Notes and Editorial Reviews
Historical Recordings from
various singers, conductors, orchestras
CAPRICCIO C5061, mono (2 CDs: 148:38)
Mahagonny, Der Zar lässt sich Fotografieren, Happy End, Aufstieg und Fall der Stadt Mahagonny, Der Silbersee
. Various songs
This is an odd collection of vintage Weill
recordings, one CD for
, another spread across a variety of works: at times fascinating, at other times, frustrating. Fascinating is the only word to describe the French and Danish singers who recorded four selections from
in the late 1920s and early 1930s—with especial note taken of Marianne Oswald’s very slow,
-like Canon Song, and Odette Florelle’s Song of Pirate Johnny, sung very convincingly with the refrain in a fine chest voice. (Florelle was to portray Polly in Pabst’s thoroughly entertaining but heavily cut 1931 film version.) Frustrating is the fact that so much more was recorded at roughly the time from this opera in lands as far apart as Japan and Palestine, but none of that has yet been made available on CD.
Fascinating, again, is the term I’d use for Harold Paulsen’s four Homocord sides (1928). He was the original Mackie Messer. His thin, reedy cabaret voice is used with so much personality that nothing else matters. Not so the original Tiger Brown, Kurt Gerron, nor Carola Neher, who was scheduled to play the original Polly and took over the role in 1929. Gerron is harsh and grating (it’s his version of the Moritat that Ernie Kovacs used when he wanted to create a surreal atmosphere on his legendary comedy series), while Neher is clearly fighting the tempo and rigidity of her unnamed conductor.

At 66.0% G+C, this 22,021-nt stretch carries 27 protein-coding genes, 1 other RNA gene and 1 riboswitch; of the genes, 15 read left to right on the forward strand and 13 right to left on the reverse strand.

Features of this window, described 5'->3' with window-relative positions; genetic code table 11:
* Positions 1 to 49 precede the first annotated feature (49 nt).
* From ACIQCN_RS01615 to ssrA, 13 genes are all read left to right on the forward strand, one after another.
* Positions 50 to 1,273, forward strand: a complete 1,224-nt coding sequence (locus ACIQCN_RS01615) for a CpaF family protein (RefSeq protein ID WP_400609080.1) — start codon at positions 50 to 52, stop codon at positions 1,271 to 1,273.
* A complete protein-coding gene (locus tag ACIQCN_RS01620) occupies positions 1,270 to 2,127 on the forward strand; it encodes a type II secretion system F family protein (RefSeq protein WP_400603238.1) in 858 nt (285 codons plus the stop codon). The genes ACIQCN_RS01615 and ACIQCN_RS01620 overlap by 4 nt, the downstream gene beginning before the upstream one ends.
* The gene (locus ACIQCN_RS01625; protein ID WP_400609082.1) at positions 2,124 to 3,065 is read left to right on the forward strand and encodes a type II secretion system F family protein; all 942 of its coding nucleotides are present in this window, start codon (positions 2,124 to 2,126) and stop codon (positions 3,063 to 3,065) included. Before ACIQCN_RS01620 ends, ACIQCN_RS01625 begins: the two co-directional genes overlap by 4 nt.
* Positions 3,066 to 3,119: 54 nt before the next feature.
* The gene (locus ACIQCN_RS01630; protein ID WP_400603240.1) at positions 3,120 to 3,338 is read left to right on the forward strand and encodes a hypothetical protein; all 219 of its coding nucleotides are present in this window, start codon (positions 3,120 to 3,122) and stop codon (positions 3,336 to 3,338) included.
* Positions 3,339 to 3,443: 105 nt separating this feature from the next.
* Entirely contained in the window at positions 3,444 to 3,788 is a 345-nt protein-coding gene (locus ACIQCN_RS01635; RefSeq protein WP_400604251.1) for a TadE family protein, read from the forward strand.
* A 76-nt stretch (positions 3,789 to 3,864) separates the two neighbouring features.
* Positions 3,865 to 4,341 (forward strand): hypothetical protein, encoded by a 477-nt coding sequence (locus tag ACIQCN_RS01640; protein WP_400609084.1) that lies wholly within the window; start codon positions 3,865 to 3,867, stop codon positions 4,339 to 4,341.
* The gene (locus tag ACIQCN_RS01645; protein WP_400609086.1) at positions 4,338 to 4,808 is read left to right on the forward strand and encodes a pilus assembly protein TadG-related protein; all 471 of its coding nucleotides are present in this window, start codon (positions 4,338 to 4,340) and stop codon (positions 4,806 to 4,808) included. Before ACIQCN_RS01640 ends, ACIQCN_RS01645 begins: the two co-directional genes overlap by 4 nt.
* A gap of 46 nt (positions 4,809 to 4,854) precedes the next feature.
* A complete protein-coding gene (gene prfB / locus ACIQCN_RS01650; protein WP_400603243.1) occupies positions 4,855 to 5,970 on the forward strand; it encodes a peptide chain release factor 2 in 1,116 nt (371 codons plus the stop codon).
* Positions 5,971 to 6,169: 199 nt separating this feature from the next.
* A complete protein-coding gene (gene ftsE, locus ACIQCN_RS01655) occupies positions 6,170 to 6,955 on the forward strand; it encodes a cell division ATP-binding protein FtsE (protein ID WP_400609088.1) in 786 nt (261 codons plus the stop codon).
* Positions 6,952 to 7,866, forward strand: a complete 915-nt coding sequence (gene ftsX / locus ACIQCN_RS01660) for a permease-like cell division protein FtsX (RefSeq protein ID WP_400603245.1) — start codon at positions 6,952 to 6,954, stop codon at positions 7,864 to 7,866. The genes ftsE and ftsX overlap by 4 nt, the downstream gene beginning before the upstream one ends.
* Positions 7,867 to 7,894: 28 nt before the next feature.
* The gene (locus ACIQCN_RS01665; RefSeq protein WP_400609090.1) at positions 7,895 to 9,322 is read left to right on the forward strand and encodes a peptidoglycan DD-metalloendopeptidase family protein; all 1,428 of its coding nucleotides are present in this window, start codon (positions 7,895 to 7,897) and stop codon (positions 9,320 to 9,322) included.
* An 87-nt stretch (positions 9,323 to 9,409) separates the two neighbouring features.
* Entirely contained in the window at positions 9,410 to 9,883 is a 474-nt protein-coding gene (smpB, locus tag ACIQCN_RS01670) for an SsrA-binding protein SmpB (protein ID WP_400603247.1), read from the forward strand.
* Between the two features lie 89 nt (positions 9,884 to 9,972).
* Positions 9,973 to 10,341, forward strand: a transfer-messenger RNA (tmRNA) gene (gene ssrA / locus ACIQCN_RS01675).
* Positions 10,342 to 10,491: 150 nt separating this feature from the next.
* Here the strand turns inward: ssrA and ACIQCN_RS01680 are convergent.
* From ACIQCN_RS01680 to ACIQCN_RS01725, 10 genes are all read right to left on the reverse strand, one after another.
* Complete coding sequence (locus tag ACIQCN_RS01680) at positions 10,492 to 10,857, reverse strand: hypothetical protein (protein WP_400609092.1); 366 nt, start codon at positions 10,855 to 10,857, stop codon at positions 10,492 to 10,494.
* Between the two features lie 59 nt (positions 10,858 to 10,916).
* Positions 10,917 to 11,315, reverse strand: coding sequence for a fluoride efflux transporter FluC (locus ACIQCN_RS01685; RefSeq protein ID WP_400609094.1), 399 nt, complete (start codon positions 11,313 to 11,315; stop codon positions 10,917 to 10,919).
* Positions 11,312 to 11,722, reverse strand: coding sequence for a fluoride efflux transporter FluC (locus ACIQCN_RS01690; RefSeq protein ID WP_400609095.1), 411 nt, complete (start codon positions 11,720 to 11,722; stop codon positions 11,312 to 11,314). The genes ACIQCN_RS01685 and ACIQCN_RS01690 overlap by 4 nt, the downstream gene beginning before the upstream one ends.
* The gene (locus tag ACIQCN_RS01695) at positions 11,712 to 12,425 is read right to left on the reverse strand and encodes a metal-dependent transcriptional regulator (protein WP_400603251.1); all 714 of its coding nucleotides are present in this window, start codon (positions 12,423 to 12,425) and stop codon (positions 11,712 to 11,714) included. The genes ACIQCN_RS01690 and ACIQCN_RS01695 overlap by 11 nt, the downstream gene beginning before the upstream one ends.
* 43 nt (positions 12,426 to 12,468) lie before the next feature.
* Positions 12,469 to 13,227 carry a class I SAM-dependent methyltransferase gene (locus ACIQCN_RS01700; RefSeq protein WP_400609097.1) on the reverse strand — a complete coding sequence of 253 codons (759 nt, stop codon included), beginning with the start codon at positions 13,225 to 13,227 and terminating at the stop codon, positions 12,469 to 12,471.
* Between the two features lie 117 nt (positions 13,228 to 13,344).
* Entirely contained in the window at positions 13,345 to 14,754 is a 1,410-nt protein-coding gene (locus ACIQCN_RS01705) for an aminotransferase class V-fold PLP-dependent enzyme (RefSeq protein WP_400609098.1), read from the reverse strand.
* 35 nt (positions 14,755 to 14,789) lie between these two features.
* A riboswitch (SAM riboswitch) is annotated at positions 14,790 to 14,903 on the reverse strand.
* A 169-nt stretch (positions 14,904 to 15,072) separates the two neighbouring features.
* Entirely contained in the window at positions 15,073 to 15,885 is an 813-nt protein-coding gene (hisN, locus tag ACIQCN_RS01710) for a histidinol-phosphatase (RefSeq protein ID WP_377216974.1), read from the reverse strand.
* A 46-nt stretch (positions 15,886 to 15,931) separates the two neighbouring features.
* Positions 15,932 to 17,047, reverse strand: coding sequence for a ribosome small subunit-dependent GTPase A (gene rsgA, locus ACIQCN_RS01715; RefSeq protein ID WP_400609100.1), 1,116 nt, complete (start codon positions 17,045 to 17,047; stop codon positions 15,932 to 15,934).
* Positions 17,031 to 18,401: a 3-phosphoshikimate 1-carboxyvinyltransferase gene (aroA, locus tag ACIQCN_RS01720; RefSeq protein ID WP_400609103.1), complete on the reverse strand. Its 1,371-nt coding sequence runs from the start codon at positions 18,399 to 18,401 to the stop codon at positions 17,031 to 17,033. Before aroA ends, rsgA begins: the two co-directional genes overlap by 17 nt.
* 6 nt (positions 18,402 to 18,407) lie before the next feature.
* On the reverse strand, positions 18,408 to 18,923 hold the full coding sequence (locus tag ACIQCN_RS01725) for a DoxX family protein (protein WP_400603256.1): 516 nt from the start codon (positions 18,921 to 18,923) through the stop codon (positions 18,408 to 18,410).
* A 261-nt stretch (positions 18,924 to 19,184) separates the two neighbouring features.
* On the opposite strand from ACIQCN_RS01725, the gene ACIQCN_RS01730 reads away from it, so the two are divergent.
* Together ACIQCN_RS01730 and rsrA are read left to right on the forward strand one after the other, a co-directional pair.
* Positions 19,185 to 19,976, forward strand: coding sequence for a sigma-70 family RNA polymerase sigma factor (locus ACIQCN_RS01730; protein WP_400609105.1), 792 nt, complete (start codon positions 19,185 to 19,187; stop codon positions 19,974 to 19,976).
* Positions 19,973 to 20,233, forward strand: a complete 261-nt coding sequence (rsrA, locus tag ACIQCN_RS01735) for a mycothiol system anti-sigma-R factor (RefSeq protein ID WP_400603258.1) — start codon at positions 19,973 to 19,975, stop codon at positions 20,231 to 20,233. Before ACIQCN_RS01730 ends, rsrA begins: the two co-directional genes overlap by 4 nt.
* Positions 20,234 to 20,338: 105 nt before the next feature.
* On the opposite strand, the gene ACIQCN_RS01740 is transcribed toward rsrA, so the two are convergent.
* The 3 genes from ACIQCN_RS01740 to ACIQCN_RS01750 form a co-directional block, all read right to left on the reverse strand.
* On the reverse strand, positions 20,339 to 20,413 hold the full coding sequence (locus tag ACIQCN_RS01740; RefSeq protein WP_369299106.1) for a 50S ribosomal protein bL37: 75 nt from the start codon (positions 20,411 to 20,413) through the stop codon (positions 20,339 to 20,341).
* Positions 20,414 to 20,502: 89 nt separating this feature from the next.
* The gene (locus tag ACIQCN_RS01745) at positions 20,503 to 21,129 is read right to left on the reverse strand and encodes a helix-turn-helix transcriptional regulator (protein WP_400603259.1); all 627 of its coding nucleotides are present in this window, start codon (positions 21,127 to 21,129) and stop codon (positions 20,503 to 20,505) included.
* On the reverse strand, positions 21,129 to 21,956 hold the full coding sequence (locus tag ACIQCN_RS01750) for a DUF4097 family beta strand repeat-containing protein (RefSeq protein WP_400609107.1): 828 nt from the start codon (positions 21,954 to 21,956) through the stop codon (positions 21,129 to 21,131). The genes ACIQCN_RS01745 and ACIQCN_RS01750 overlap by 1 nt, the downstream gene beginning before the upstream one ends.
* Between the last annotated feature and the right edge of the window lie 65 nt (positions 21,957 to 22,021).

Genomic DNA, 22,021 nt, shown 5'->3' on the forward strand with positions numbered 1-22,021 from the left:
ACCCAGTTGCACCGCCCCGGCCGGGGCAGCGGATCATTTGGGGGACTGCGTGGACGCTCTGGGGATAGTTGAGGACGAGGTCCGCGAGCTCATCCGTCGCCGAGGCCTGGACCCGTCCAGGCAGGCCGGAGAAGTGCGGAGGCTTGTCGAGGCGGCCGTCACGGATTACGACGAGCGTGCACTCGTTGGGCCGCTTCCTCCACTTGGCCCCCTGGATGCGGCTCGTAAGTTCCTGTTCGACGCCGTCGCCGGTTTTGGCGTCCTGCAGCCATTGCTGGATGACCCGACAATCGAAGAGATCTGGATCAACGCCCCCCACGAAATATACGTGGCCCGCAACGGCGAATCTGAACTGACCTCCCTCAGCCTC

Fascinating is the term for Klemperer’s recording of four selections from
for wind orchestra, arranged by Weill. These have a wonderfully pawky, poker-faced humor. Frustrating readily refers to the numerous cuts both from this opera and others of Weill included here that are simply band versions without singers. They’re typical uptight late 1920s “jazz” bands, too, where precision and speed took the place of improvisation and flexibility; but in any case, much of the pleasure in the songs comes from the wedding of words, music, and delivery, which you don’t get in these knock-off renditions. The nadir is probably “Marek Weber and his Orchestra” in a 1928 band version of the Alabama Song from
, though the slurpy saxophone in the Tango Angèle from
Der Zar lässt sich Photographieren
runs it a close, nightmarish second.
More fascinating material: everything here with Lotta Lenya, most especially a dreamlike 1930 Homocord version of the Alabama Song with an unnamed female chorus, bizarrely accented English, and her trademark wispy upper range. Equally good are a series of six songs featuring Lenya with Weill at the piano, recorded in 1943, and a pair of songs with the same performers recorded for shortwave transmission to Germany. I’ll give a reluctant nod as well to Ernst Busch, whose pencil-thin voice is managed with energy and character in two selections from neglected
. (His conductor in 1933 is one Maurice de Abravanel, some years before he’d drop the “de” and make the Utah Symphony his own.)
Further frustrations follow, thanks to the transfers. The editing job removing ticks and scratches is, I’m sorry to write, one of the most amateurish I’ve ever encountered on a professional release, with numerous out-of-phase joins, and excisions large enough to regularly throw off the rhythms in several pieces. I’d rather have the scratches than the resulting audio bubbles where they were removed, or the places where the music skips a beat or two.
Great timings for both discs, and the liner notes are decent—though the note writer missed Symposium 1285 in claiming that the Electrola song compilation from
(excerpts from several pieces segued together) was presented here for the first time complete.
In the end, the pluses of this set win over the minuses, but I’ll admit that the botched editing nearly tips the scales for me the other way. There’s still room out there for a really good comparative compilation of
material, however, including a lot of non-German content that has yet to be released on CD.
FANFARE: Barry Brenesal
Works on This Recording
Lover Man by Kurt Weill
Period: 20th Century
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